Officer James became a police officer in 1994. She passed a civil service exam, became a recruit, worked hard in the police academy, and then proudly became a police officer, a woman embarking on a male-dominated, dangerous career. A single parent, her then six-year old daughter made her promise to come home to her safe and sound. Officer James understood her obligation to her daughter and her commitment to the career she chose. Her district was changing, becoming more inclusive and diverse. The police department adopted a different model of policing: “Community Policing.” They wanted to develop partnerships and have better relationships with all community members. Officer James was one of the officers assigned to carry out that mission. She was recognized for the work she did as a community service officer and then became a juvenile officer. She was a liaison between the police department and community – school officials, clergy, business-owners, social service agencies, and programs. She was involved in roundtable discussions, interventions, mediation, individual educational plans for students at risk, court advocacy for juvenile delinquents, and relationship building with probation. She grew both personally and professionally by becoming certified to mediate and earning a masters degree in criminal justice from Boston University.
According to Officer James, she worked full duty for six months after erroneously being charged with Absent Without Leave (AWOL) in November 2011, with two months of her wages taken without any written notice while rehabilitating an approved, job-related injury. In June 2012, her commander showed up on her night shift at 1am (his shift begins at 8:00 am) to suspend her for an erroneous charge of being AWOL while out on an approved, job related injury (later expunged from her record). After being told it would be a one-way conversation, her commander attempted to engage in conversation with her with no union representative present. Her commander ordered her to turnover her equipment in his office, and she was compliant per her training. While safely removing the loaded firearm from her retention holster, on the gun belt she wore attached to her and with out any verbal warning to her or my shift lieutenant, the commander wrangled the gun out of the retention holster. After the suspension was served, she filed a required Incident Report (later approved and categorized as Sexual Assault for possible purposes of concealment). There was no proper response to this incident. She felt unsafe and afraid of retaliation of any kind, left in limbo with no status, no police identification, and not charged with abandonment of her job or being AWOL. The suspension was rescinded, and the AWOL was expunged from her record.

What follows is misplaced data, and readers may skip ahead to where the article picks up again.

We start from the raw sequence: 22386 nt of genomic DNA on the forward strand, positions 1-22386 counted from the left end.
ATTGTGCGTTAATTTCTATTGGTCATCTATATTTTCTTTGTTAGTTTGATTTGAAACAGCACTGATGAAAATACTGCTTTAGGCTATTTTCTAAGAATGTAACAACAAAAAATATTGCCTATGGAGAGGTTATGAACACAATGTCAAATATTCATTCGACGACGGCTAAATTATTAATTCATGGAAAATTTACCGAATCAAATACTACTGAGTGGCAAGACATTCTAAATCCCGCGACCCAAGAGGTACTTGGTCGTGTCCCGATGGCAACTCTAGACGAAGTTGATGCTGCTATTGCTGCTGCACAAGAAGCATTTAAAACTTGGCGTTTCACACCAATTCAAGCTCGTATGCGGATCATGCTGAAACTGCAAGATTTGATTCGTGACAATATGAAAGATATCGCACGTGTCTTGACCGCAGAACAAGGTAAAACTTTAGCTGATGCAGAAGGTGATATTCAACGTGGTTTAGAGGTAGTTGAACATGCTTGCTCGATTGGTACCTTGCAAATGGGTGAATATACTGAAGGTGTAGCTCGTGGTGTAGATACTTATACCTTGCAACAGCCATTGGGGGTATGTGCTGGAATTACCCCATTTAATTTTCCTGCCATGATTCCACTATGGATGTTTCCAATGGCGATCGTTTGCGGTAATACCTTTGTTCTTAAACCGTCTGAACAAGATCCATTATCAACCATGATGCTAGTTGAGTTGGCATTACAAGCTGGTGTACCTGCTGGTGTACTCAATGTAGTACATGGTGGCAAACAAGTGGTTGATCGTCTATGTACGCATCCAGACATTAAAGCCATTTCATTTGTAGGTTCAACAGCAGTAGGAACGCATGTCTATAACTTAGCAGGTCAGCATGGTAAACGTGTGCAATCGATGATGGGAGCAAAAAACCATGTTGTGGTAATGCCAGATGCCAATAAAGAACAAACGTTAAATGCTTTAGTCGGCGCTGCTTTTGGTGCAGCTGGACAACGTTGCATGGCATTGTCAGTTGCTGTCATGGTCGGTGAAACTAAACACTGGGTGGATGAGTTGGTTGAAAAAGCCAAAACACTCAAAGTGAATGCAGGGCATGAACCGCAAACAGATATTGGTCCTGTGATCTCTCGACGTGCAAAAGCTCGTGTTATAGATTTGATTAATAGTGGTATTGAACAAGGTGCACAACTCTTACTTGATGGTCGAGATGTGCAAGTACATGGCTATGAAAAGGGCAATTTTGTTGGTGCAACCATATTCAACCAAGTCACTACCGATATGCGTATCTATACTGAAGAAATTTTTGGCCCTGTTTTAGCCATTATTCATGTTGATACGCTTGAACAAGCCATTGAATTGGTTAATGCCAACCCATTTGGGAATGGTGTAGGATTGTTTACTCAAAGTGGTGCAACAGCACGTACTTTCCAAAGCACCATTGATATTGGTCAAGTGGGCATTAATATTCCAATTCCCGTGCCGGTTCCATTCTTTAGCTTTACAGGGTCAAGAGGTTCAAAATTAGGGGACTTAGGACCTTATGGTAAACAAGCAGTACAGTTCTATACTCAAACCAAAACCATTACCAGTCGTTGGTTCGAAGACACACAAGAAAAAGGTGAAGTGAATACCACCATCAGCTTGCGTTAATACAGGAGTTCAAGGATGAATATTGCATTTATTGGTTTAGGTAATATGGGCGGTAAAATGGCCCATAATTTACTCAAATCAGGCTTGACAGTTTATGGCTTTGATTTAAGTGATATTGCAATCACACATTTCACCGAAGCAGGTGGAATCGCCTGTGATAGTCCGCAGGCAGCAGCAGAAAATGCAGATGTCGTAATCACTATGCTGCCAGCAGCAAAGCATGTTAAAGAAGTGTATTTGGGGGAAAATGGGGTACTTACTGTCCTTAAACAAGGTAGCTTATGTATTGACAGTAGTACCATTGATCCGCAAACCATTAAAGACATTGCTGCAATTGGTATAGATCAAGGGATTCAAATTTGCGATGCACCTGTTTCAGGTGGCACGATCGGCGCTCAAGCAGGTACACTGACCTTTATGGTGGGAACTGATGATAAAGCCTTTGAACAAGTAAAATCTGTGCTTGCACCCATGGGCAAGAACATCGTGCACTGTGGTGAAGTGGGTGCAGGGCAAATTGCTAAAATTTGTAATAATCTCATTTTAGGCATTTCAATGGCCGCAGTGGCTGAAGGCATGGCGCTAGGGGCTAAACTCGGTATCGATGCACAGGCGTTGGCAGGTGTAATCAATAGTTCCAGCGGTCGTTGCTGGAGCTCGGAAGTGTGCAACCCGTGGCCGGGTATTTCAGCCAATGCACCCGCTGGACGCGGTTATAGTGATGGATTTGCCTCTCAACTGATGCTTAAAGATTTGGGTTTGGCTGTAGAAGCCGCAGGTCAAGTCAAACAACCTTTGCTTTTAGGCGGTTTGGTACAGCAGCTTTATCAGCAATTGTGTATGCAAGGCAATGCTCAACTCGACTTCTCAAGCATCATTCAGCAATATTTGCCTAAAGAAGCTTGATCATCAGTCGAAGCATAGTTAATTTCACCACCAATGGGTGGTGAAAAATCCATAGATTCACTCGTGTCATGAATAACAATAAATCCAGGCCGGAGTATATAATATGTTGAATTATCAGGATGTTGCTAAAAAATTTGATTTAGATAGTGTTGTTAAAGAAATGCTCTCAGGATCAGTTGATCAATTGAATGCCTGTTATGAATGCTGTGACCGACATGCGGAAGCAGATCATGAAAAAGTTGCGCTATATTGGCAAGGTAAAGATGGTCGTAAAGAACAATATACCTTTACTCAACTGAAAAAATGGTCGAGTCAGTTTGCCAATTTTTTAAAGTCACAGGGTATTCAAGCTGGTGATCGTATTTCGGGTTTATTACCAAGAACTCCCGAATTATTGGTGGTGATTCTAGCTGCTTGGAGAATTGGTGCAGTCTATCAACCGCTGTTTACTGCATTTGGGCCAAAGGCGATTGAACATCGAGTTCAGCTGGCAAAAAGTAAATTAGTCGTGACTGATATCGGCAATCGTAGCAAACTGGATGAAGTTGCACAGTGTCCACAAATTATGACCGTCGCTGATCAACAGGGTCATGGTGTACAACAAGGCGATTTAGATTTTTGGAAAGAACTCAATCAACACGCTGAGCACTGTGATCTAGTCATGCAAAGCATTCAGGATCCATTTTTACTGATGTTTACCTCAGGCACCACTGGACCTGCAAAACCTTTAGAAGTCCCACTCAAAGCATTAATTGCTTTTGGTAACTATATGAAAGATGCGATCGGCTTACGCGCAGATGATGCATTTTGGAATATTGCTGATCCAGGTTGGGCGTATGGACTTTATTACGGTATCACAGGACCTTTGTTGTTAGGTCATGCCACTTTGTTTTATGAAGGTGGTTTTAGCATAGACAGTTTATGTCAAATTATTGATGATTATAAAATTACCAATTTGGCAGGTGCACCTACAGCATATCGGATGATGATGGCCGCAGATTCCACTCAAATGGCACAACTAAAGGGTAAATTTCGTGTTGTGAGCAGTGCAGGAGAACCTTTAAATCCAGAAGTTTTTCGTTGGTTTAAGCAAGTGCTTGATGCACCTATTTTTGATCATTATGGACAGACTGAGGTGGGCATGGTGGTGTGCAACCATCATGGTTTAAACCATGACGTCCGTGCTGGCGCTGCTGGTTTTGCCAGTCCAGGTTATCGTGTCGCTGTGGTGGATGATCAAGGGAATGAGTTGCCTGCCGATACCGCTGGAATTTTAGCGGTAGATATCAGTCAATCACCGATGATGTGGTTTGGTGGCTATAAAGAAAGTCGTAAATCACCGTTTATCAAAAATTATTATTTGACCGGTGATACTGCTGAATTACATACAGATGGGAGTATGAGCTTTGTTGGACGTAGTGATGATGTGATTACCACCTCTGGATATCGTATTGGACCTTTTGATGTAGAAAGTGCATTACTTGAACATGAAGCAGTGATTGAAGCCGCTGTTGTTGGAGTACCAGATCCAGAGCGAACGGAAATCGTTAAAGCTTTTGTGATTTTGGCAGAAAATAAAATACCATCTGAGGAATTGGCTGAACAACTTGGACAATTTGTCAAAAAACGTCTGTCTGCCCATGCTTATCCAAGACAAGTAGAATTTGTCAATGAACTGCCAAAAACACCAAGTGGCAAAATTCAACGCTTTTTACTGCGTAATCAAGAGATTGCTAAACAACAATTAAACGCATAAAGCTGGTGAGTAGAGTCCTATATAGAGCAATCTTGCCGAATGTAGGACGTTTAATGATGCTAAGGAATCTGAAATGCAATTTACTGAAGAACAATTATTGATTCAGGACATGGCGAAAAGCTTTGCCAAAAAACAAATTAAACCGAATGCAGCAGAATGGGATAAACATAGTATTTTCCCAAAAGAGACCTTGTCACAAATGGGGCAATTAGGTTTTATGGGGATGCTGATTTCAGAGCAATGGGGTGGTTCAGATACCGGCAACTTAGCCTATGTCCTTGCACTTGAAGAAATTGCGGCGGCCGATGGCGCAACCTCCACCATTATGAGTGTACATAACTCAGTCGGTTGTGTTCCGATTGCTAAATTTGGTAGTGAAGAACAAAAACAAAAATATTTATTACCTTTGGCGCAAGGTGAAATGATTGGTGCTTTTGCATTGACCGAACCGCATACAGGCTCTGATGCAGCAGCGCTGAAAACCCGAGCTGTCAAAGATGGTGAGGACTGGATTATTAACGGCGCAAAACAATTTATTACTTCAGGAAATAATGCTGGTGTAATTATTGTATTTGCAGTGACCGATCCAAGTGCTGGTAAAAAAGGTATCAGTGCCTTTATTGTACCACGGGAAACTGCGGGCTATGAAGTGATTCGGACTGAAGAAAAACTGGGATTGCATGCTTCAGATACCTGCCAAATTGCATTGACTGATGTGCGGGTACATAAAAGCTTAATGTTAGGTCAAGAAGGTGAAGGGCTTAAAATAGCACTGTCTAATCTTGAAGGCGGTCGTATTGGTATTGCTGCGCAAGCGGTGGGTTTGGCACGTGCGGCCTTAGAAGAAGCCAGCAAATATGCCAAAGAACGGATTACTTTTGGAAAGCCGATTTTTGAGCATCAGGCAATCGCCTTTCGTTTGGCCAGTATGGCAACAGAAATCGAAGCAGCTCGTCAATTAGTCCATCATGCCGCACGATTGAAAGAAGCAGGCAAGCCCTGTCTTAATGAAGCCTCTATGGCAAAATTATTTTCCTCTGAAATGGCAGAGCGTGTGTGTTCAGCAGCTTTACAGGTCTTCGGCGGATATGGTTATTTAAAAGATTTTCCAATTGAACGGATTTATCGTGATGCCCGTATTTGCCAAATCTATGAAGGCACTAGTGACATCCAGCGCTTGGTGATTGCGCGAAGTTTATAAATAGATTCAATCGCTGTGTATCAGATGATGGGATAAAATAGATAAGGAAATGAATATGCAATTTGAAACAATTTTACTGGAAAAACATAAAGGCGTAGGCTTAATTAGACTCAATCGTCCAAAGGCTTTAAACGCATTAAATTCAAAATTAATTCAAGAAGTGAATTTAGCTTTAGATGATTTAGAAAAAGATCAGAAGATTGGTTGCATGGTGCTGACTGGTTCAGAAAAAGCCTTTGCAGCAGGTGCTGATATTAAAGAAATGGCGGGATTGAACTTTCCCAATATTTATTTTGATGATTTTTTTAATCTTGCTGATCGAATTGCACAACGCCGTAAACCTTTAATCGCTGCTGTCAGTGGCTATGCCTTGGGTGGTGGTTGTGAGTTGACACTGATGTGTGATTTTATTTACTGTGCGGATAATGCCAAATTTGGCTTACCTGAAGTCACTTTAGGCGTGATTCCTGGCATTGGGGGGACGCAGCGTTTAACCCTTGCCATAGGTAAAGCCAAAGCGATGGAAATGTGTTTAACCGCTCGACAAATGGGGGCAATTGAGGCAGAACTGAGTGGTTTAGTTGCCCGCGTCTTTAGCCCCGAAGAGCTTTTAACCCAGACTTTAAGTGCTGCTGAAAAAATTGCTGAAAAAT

What’s happened since
One year later:
• After being put in numerous processes, she was eventually given 11 charges including untruthfulness and filing a false-report. 11 charges but NOT FIRED.
• An Investigation started for a rule violation that she was not officially accused of until July 2013.
• She was not allowed to take her annual drug test and was then charged with refusing.
• Two charges were added to the 11 charges. 13 charges but NOT FIRED.
Two years later:
• She was medically cleared to return to work.
• She remained in limbo for nearly three months.
• A doctor cleared her for light duty. She never worked a shift.
• She was put on Administrative Leave with Pay after being in limbo.
Three years later:
• Officer James was fired through a notice of termination placed in the hallway of a family member.
Officer James needs our support. Join us at Suffolk Superior Court, 3 Pemberton Square, Room 916, Boston, MA on Tuesday, October 17, 2017 at 2pm.